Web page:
Since the commencement of Castror’s regime, Castro has used propaganda and censorship techniques to conceal his country from outside views. Propaganda in Cuba has been instilled in its citizens’ culture as well as entered the Latin American communities. Censorship in Cuba ranges from the facade of free education and health care to the restricted access to particular websites. Censoring these techniques help the Cuban people remain bias towards the ideas of a communist/socialist government. Although some insurgents defy the government daily, their influence isn’t sufficient enough to spike a revolution as Castro once did due to the outweighing strategies mentioned above. It is indisputable that propaganda and censorship remain profoundly embedded in the Cuban regime and will continue to incline its people towards socialism/communism.
Before Castro’s victory over the Cuban people, Cuba had major social class and racial differences to a corrupt government. The PBS article, “Pre-Castro Cuba,” by under subheadings “Success by the Numbers” and “Inequalities,” emphasizes that while Cuba had a flourishing economy, high life expectancy, and literacy rate, the lower class lived in extreme poverty and for the most part had no education. The Cubans suffered from malnutrition and transportation/infrastructure, denying them the opportunity to reach hospitals quickly when ill. It is clear that impoverishment sucked families into vicious cycles that propelled them further into poverty. Everyone in the countryside was illiterate and were blessed if they reached second-grade education. Inequalities between racial groups had also been part of this government before Castro (“Pre-Castro Cuba”). For example, the racism in Cuba was so strong that even Batista, the president at the time, was prohibited from entering these areas.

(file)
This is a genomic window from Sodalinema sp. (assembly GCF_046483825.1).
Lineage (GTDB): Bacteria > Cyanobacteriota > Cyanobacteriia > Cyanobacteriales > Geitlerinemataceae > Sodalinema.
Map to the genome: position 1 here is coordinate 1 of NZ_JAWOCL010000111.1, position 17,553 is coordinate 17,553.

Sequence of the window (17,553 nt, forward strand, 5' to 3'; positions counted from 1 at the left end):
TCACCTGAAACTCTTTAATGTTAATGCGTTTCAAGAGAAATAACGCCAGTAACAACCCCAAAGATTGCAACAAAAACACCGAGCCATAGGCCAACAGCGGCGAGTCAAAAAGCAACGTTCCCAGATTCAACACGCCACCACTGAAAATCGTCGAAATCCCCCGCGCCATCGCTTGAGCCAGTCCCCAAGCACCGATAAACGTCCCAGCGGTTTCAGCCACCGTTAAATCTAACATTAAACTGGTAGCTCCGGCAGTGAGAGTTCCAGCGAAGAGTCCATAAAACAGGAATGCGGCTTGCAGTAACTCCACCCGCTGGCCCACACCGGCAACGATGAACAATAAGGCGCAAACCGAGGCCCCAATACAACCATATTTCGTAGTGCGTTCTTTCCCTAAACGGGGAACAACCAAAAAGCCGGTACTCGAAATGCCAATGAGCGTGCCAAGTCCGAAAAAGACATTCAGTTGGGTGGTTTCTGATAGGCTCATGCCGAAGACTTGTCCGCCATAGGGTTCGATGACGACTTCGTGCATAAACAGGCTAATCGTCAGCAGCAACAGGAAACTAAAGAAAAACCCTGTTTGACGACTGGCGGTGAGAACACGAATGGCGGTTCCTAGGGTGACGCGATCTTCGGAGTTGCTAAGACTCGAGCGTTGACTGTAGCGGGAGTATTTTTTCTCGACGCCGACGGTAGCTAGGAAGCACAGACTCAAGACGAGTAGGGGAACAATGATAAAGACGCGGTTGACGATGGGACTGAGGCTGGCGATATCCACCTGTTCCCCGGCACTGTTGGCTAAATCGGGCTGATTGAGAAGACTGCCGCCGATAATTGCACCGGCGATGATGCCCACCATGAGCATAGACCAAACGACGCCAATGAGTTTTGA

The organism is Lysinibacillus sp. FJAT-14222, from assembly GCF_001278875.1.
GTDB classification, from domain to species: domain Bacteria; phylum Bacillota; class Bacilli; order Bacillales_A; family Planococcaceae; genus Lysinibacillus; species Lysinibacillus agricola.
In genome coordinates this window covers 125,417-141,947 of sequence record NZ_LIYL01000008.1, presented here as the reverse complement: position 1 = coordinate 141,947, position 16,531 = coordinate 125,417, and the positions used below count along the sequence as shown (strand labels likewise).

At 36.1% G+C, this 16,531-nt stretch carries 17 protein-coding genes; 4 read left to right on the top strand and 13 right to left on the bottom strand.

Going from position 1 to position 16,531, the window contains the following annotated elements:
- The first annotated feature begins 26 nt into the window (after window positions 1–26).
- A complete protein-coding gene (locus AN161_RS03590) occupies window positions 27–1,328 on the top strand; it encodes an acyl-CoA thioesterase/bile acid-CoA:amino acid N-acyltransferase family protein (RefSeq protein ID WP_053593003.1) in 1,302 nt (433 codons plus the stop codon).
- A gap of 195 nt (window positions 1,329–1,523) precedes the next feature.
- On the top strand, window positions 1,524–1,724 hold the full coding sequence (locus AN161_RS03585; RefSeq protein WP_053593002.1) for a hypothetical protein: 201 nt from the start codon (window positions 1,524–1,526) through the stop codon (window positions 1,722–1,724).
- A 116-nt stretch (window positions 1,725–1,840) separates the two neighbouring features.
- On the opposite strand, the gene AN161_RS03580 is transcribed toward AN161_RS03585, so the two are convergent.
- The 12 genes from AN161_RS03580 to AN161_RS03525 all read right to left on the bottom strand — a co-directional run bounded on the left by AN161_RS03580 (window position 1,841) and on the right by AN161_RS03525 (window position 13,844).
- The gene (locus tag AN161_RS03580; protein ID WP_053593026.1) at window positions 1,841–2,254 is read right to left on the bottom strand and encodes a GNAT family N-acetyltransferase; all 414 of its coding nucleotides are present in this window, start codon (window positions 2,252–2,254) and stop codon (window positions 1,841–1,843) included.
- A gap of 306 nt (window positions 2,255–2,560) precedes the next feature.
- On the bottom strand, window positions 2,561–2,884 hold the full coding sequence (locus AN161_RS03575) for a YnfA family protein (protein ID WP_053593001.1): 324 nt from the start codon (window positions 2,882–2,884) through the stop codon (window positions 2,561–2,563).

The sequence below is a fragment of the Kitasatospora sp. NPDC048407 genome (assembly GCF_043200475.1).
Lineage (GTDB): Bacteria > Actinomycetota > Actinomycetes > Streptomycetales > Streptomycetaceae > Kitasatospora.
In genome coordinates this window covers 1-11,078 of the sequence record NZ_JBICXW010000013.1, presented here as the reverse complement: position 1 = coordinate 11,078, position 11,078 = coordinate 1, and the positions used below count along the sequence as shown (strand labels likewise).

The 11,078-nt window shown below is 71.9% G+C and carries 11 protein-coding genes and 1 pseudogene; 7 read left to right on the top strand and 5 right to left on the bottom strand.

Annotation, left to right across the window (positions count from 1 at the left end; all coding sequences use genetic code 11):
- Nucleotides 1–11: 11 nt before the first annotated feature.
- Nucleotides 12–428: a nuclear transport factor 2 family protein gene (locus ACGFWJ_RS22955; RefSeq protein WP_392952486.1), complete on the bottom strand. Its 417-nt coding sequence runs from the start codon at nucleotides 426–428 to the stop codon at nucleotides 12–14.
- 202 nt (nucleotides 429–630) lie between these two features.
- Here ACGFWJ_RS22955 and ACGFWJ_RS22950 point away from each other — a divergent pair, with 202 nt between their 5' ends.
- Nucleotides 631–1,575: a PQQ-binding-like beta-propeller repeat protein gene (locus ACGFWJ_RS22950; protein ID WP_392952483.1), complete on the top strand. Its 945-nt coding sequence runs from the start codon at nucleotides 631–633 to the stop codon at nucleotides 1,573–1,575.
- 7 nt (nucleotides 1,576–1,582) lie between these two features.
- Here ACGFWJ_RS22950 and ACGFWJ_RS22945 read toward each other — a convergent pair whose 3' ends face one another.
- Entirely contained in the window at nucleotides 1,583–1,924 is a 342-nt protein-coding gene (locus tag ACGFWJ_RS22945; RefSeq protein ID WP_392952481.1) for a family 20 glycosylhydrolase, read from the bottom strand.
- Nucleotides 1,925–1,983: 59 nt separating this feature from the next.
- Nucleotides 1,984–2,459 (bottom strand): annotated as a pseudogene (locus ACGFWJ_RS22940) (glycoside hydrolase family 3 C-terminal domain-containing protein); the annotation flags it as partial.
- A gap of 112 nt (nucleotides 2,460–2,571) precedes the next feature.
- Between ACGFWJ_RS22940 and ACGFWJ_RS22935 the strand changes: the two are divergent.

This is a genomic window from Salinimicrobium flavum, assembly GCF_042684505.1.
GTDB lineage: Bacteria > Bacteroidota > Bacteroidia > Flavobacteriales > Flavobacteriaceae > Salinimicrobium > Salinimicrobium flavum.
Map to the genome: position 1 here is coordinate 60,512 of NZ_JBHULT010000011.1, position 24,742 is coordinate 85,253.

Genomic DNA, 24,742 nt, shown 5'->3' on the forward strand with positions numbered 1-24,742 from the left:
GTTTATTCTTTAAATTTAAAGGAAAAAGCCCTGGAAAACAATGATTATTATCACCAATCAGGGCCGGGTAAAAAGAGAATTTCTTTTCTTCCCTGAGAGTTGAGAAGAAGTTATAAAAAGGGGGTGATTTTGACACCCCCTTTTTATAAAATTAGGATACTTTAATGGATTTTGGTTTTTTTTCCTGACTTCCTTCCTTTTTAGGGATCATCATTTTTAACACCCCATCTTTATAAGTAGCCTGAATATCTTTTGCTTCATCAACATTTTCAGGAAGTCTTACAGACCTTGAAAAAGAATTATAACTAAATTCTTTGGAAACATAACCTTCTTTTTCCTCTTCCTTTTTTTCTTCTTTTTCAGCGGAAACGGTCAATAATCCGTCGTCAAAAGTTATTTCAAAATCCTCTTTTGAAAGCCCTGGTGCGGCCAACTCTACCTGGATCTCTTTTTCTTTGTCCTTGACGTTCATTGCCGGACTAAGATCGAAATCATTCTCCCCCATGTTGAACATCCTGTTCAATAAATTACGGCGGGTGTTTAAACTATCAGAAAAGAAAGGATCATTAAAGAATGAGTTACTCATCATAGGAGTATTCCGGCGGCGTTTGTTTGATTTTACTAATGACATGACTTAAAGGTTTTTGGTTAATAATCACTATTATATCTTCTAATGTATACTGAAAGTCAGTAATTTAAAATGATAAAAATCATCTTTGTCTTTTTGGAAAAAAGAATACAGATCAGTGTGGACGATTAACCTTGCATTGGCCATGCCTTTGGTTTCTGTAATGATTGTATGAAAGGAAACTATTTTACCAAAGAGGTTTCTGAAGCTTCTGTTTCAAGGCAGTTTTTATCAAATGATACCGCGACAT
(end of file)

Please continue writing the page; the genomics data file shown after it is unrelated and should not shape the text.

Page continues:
Unquestionably, inequalities were a huge dilemma in the government before Castro’s reign. It doesn’t end here; in “Batista, Ex-Cuban Dictator, Dies In Spain” by The New York Times, the corruption in Cuba under the Batista government had put an end to direct democracy by sabotaging elections, procuring control of as well as enriching himself by controlling Congress, the police, army, and universities, and omitting constitutional rights. It is logical to assume that sooner or later, a revolution was near; if not by Fidel Castro, then other rebels. All in all, the island was challenged by inequalities and ineffective rulers.
When Fidel overthrew Batista in 1959, he was a heroine to the Cubans that balanced out social inequalities and drove the country towards anti-discrimination. According to the article “Fidel Castro,” written by New World Encyclopedia, in the few months he was in command, he built roads (600 in six months), homes to house the homeless, spent $300 million dollars on water and sanitation in the span of six months, and built schools, nurseries, and day-care for the geriatric and the young across the island. It is clear that Fidel would gain more support by improving many aspects of the island. For example, young parents and children would have shelter and care for their loved ones while at work, and homeless individuals would have a roof over their head, and poor children, as well as adults from the countryside, would have what they most desired education. Moreover, Fidel advertized Cuba as a paradise free of racial discrimination to attract visitors to the island (“Fidel Castro”). Equality of people in Cuba was especially important amidst Afro-Americans. In 1959, it was the perfect time to gain the trust and support of darker skin people because it was a time before Martin Luther King’s speech “I have a Dream” of 1963. Cuba was now a beautiful place, a place of equality and improvement.
The Republic shifted from a beautiful island to a country based on fables about free education and health care. The article, “Censorship in Cuba,” by Viviana Aldous states that while these services are thought to be free, the government takes an enormous portion about 99% of their monthly salary if in a capitalist country. These large sums of money go towards education and health. On average, a civilian in Cuba earns $25 each month. In a capitalist country like America, we spend approximately 29.8% of our monthly salaries as taxes according to “What’s the average American’s tax rate?” by Matthew Frankel. The one percent that the Cubans earn make the population equally impoverished as one can’t afford luxuries. If we subtract from the Cubans 99% to the US 29.8%, there is a 69.2% difference in the discretionary income that Americans get to utilize for spending, saving, or investing. The podcast, “Cuban Education,” by Cubano Cuba states that after graduation, students are required to work three years in jobs given to them by the government to repay the Cuban regime for “free” education (00:09:23-00:09:35). In other words, everything has a price especially the privileges offered to you by the government. It is evident that these services were compensated for by sweat and toil.